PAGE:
A tidal pool for Port Macquarie is gaining traction as a major issue in the September local government election.
Mayoral candidate Peta Pinson has weighed into the discussion suggesting that council has the ability to rezone the proposed site at Flynns Beach.
“Port Macquarie Hastings Council can rezone the site to an RE1 (Public Recreation) Zone,” she said.
“Or council can consent for the tidal pool to go ahead on an E2 (Environmental Conservation) zoned site with a clause stating that although this land is zoned E2 it has been approved by Port Macquarie Hastings Council for the unique purposes of a tidal pool only.”
Ms Pinson said she had received advice from NSW Planning and Environment Department in relation to council’s LEP policy and ‘the inferred impediments that that Environmental Conservation Zone known as E2 had on the prospects of a tidal pool’.
”Such an amendment was recently made to Council’s E2 Zoned land within the Mill Hill subdivision, Innes Peninsula, Port Macquarie at a Council meeting in June 2016,” she said.
Ms Pinson said with a high level of support and demonstrated needs, the newly elected council should consider the rezoning options available to them and investigate the viability of the project.
But mayor Peter Besseling said any rezoning is required to be supported by a raft of studies and documentation.
“The rezoning process and supporting studies would be a costly process with no guarantee of success. State government agencies with a role in the management of the coast may object to the rezoning,” he said.
“Even if the LEP was amended to allow for a tidal pool as a permissible use, a development application (and detailed supporting studies) would be required to assess the proposal and this process is also quite uncertain given the complex issues associated with this type of development in the coastal zone.”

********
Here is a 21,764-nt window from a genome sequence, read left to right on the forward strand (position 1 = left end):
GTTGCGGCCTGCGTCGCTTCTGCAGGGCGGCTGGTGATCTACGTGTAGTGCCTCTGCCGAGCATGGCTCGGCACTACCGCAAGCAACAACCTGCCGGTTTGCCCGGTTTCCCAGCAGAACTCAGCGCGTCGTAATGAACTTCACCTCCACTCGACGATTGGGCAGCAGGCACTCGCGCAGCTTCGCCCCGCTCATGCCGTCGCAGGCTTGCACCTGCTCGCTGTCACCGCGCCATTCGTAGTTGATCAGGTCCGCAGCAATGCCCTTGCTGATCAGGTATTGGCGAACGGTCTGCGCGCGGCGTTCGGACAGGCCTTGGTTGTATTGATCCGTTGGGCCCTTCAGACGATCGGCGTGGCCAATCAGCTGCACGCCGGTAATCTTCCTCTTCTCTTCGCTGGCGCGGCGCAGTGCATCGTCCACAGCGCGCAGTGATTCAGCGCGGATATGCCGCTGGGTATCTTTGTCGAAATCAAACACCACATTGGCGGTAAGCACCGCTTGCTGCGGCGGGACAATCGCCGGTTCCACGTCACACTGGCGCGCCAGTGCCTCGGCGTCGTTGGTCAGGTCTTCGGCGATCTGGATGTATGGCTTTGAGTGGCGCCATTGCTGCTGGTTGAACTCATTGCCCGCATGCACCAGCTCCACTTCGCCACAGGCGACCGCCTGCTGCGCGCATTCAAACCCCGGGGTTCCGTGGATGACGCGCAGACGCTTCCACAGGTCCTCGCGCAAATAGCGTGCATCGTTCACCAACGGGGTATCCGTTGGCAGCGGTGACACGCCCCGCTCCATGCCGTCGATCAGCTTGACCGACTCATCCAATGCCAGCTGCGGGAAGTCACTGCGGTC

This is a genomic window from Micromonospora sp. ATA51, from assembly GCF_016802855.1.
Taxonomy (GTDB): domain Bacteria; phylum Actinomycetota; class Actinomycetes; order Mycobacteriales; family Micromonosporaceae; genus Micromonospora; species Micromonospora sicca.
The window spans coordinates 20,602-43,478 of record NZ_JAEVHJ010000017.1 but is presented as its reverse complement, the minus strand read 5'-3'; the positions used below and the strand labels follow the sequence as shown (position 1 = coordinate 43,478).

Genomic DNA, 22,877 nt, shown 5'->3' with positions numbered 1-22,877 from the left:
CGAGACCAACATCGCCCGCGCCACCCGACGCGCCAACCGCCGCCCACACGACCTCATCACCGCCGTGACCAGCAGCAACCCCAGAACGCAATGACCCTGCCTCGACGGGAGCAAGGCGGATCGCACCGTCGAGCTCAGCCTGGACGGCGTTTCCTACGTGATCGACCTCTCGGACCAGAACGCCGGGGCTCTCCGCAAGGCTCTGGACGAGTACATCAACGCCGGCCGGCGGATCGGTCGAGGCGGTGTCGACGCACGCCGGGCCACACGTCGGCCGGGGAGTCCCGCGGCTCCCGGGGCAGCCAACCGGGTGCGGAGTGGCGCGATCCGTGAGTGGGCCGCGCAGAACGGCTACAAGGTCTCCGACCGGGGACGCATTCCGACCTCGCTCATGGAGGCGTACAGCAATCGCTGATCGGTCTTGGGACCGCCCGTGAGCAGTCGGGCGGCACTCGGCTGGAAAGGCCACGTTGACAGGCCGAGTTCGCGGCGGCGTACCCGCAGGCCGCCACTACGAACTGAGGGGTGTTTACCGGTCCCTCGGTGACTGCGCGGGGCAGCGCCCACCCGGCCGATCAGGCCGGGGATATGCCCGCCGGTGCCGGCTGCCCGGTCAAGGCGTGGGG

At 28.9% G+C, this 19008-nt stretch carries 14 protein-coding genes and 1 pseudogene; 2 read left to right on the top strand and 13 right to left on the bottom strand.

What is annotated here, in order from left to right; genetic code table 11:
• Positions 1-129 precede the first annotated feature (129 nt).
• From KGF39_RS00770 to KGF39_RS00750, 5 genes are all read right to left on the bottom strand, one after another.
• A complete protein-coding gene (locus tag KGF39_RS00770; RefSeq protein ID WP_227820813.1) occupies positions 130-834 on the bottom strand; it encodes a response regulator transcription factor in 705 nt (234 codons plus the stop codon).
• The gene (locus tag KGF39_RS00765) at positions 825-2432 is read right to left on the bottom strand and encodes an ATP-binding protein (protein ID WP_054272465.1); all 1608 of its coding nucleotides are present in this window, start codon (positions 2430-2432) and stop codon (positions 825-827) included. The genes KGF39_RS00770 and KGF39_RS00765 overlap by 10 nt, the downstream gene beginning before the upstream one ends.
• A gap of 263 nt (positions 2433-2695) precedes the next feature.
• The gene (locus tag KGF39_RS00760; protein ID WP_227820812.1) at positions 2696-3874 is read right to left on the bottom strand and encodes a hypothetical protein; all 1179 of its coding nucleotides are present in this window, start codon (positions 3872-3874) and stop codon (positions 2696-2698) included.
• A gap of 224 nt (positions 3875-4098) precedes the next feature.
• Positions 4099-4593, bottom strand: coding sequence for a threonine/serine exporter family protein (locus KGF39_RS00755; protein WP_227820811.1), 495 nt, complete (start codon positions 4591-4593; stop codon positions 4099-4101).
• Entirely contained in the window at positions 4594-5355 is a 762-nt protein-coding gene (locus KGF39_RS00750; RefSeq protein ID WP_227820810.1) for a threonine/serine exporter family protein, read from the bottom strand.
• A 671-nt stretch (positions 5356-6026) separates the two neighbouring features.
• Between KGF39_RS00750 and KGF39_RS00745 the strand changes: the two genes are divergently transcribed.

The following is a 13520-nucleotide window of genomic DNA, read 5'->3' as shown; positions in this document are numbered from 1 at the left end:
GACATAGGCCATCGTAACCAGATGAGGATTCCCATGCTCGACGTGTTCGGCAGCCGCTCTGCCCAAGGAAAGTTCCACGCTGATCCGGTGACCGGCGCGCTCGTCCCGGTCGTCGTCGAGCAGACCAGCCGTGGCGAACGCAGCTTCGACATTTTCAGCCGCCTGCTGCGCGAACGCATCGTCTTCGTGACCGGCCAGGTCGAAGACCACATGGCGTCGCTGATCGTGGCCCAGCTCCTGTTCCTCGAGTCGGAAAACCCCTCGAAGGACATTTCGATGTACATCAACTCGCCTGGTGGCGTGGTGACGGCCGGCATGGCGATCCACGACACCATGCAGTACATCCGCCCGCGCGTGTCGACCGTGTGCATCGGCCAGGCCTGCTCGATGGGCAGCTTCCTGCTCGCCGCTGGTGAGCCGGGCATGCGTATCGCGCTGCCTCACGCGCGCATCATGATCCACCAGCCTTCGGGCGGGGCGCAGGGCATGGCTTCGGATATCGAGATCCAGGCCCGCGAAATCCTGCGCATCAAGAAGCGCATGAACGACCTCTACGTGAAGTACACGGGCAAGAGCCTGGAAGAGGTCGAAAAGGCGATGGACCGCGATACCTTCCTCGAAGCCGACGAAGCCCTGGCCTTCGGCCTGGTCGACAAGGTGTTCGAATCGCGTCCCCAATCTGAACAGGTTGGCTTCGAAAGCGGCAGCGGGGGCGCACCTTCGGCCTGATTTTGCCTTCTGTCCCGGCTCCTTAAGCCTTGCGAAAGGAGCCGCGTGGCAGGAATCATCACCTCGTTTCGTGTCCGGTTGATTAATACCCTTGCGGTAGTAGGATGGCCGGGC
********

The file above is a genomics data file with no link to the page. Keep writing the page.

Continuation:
The mayor said there were enormous impediments, aside from any costs and maintenance associated with the development.
“There would be significant time, effort and costs associated involved with just getting this project to the point of submitting a DA,” he said.
The mayor said issues relevant to a development application include the Department of Primary Industries - Crown Lands providing owner's consent to the lodgement of a development application,
The development would be classed as integrated development because it would require approval under the Fisheries Management Act - provisions relating to approvals for dredging/reclamation and protecting marine habitat would be triggered.
The development would be classed as significant coastal development under State Environmental Planning Policy 71 - Coastal Protection, and a development application would require the concurrence of the Director General of the Department of Planning & Environment
The Statement of Environmental Effects for such a proposal would need to include a range of studies, most notably; marine flora and fauna assessments, assessment of the impact of the proposal on coastal processes, assessment of the impact of the development on the geological significance of the Port Macquarie escarpment, impact of tidal pool maintenance on coastal processes and the local marine environment, traffic and parking impact and need for additional public amenities.
One resident watching the matter unfold is Kathryn Butler who has championed the tidal pool idea in Port Macquarie for several years.
“It was always going to be a bit of a political issue … always tossed around,” she said.
“At the end of the day, even if nothing comes from this latest enlightenment, (I support) whatever it takes to get this issue over the line.”
Ms Butler said her group was still closely watching a similar project at Ballina.
“If the project at Ballina could get up, it would be a huge boost for our project in Port Macquarie,” she added.